Their physical appearance, their mental state, the context of their actions in relation to the plot. Can a character’s actions be dismissed because of their insanity, or perhaps explained by it? A character going into a blind fit of rage and murdering another character has a different connotation than a character who murders another character because it’s entertaining. What do other characters have to say of the protagonist? How does this match up to what the protagonist thinks of them self? A careful look at the relationship between characters can help strengthen their design, as well as the plot that they’re a part of. A thorough discussion of character development can be revisited in the future, as the topic has much more depth.


A story is not defined by its spectacle.

Storytelling is as old as time itself and before technology was used to enhance the story, it was passed down orally. A story is not made better or worse by the graphics. A quick look at a bookstore will illustrate this, as an overwhelming of majority of adult books don’t have visuals beyond the cover, yet these stories are critically analyzed, enjoyed, and discussed across centuries. Taking some extra time to write a thorough story can leave the audience questioning, discussing, and enjoying the game far beyond its lifetime.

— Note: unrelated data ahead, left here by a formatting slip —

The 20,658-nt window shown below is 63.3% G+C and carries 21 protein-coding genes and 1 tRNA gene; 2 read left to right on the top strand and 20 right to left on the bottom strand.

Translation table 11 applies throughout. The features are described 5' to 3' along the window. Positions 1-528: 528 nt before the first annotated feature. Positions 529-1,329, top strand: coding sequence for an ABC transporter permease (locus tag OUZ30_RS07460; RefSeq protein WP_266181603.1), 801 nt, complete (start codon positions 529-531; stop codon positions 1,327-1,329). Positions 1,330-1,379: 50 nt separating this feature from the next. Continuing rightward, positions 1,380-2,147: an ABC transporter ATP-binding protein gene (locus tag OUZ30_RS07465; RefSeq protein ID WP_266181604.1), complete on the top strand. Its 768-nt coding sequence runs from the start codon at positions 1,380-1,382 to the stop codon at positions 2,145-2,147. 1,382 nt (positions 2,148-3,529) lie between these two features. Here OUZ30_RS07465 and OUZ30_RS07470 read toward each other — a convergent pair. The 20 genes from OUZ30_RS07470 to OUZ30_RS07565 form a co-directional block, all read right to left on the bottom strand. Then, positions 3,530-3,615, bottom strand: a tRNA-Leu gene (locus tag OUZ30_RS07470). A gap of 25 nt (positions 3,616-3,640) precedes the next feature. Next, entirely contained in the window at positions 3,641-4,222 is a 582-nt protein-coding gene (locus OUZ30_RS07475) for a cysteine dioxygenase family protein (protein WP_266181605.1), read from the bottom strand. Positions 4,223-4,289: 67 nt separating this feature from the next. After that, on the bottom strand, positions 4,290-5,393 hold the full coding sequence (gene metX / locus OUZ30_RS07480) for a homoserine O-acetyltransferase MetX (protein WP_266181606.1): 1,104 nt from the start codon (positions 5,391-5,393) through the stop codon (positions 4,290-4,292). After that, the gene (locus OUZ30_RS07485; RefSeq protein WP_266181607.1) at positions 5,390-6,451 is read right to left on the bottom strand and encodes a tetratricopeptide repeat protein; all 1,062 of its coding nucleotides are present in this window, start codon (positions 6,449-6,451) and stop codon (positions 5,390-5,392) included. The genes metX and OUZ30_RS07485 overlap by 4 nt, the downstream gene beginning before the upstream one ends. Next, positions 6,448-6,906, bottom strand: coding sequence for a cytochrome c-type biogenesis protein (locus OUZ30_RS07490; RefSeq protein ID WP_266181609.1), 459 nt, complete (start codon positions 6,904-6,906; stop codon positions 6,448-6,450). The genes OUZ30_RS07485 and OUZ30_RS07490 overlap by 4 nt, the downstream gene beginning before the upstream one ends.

Build the story around one central theme.

While the story can have subplot and sub themes, the story should be able to be condensed into a few lines. While a story should attempt to be original and have some substance of its own, it should be noted that every story derives from the same central themes. If the audience member can describe the story to their friend in a succinct summary without spoiling the details, then the story has a chance of reaching a wider audience.

“The main character goes on a journey in an attempt to find home. During this adventure, he or she meets several other characters, overcomes various obstacles, and even faces his/her own flaws.” With a few more details, this could be applied to various stories such as the Wizard of Oz, the Illiad, even The Road. Simply put, the central theme of “the journey” is an archetypal theme which everyone can relate to.  Upon building a central theme for a story, the writer can create a premise for which the audience to care about, which allows the audience to invest themselves into the experience to get more from the story.


Learn when and where to break the rules.

Every craft has a rule book and a person looking to break the rules. Game designers and players know this from experience. However, the ability to break rules comes the responsibility of knowing when and where to break them. Great masterpieces have come from stories that broke a convention or two; they are great because the writer knew the purpose behind their actions. If a story, for instance, has no clear antagonist, the writer should be able to explain why. What does the lack of an antagonist provide the audience or the story? Building a story with careful precision also comes with the ability to break the story with just as much precision.

By mastering basic rules and techniques of storytelling, one can learn to break them in ways that will impact the audience in memorable ways.